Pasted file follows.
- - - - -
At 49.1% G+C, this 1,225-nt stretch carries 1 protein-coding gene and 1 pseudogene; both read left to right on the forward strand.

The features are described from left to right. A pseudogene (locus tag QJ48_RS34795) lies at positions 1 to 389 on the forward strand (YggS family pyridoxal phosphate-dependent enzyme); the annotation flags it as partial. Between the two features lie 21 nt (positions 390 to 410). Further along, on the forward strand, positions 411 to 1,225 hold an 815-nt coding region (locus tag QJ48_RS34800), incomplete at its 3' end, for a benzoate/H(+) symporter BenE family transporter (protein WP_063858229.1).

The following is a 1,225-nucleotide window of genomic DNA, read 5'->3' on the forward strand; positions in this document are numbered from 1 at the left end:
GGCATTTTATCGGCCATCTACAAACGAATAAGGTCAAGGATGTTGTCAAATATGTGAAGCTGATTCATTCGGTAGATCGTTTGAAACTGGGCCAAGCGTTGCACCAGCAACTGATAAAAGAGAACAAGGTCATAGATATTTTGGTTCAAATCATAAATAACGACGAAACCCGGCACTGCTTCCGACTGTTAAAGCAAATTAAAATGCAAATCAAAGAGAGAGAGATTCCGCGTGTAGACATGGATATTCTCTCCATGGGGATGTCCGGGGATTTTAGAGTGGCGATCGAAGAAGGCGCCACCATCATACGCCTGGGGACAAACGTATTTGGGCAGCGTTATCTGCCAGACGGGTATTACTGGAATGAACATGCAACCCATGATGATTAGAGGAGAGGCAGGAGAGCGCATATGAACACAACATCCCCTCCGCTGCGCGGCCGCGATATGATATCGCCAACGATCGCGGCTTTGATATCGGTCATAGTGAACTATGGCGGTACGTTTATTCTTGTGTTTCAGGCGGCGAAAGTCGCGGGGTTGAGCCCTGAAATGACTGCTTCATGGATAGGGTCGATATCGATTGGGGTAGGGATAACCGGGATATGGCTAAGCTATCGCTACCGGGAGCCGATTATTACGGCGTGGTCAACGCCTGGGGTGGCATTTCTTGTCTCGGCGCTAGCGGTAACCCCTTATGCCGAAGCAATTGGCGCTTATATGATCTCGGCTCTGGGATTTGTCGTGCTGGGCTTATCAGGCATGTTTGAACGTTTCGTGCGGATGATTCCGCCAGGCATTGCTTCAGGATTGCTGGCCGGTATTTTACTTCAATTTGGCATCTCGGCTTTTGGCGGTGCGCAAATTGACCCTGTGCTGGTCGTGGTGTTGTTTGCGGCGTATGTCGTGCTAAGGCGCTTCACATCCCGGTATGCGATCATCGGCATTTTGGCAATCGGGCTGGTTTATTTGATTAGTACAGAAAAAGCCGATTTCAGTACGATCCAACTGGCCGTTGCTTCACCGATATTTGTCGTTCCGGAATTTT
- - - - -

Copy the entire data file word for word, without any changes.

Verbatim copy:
At 49.1% G+C, this 1,225-nt stretch carries 1 protein-coding gene and 1 pseudogene; both read left to right on the forward strand.

The features are described from left to right. A pseudogene (locus tag QJ48_RS34795) lies at positions 1 to 389 on the forward strand (YggS family pyridoxal phosphate-dependent enzyme); the annotation flags it as partial. Between the two features lie 21 nt (positions 390 to 410). Further along, on the forward strand, positions 411 to 1,225 hold an 815-nt coding region (locus tag QJ48_RS34800), incomplete at its 3' end, for a benzoate/H(+) symporter BenE family transporter (protein WP_063858229.1).

The following is a 1,225-nucleotide window of genomic DNA, read 5'->3' on the forward strand; positions in this document are numbered from 1 at the left end:
GGCATTTTATCGGCCATCTACAAACGAATAAGGTCAAGGATGTTGTCAAATATGTGAAGCTGATTCATTCGGTAGATCGTTTGAAACTGGGCCAAGCGTTGCACCAGCAACTGATAAAAGAGAACAAGGTCATAGATATTTTGGTTCAAATCATAAATAACGACGAAACCCGGCACTGCTTCCGACTGTTAAAGCAAATTAAAATGCAAATCAAAGAGAGAGAGATTCCGCGTGTAGACATGGATATTCTCTCCATGGGGATGTCCGGGGATTTTAGAGTGGCGATCGAAGAAGGCGCCACCATCATACGCCTGGGGACAAACGTATTTGGGCAGCGTTATCTGCCAGACGGGTATTACTGGAATGAACATGCAACCCATGATGATTAGAGGAGAGGCAGGAGAGCGCATATGAACACAACATCCCCTCCGCTGCGCGGCCGCGATATGATATCGCCAACGATCGCGGCTTTGATATCGGTCATAGTGAACTATGGCGGTACGTTTATTCTTGTGTTTCAGGCGGCGAAAGTCGCGGGGTTGAGCCCTGAAATGACTGCTTCATGGATAGGGTCGATATCGATTGGGGTAGGGATAACCGGGATATGGCTAAGCTATCGCTACCGGGAGCCGATTATTACGGCGTGGTCAACGCCTGGGGTGGCATTTCTTGTCTCGGCGCTAGCGGTAACCCCTTATGCCGAAGCAATTGGCGCTTATATGATCTCGGCTCTGGGATTTGTCGTGCTGGGCTTATCAGGCATGTTTGAACGTTTCGTGCGGATGATTCCGCCAGGCATTGCTTCAGGATTGCTGGCCGGTATTTTACTTCAATTTGGCATCTCGGCTTTTGGCGGTGCGCAAATTGACCCTGTGCTGGTCGTGGTGTTGTTTGCGGCGTATGTCGTGCTAAGGCGCTTCACATCCCGGTATGCGATCATCGGCATTTTGGCAATCGGGCTGGTTTATTTGATTAGTACAGAAAAAGCCGATTTCAGTACGATCCAACTGGCCGTTGCTTCACCGATATTTGTCGTTCCGGAATTTT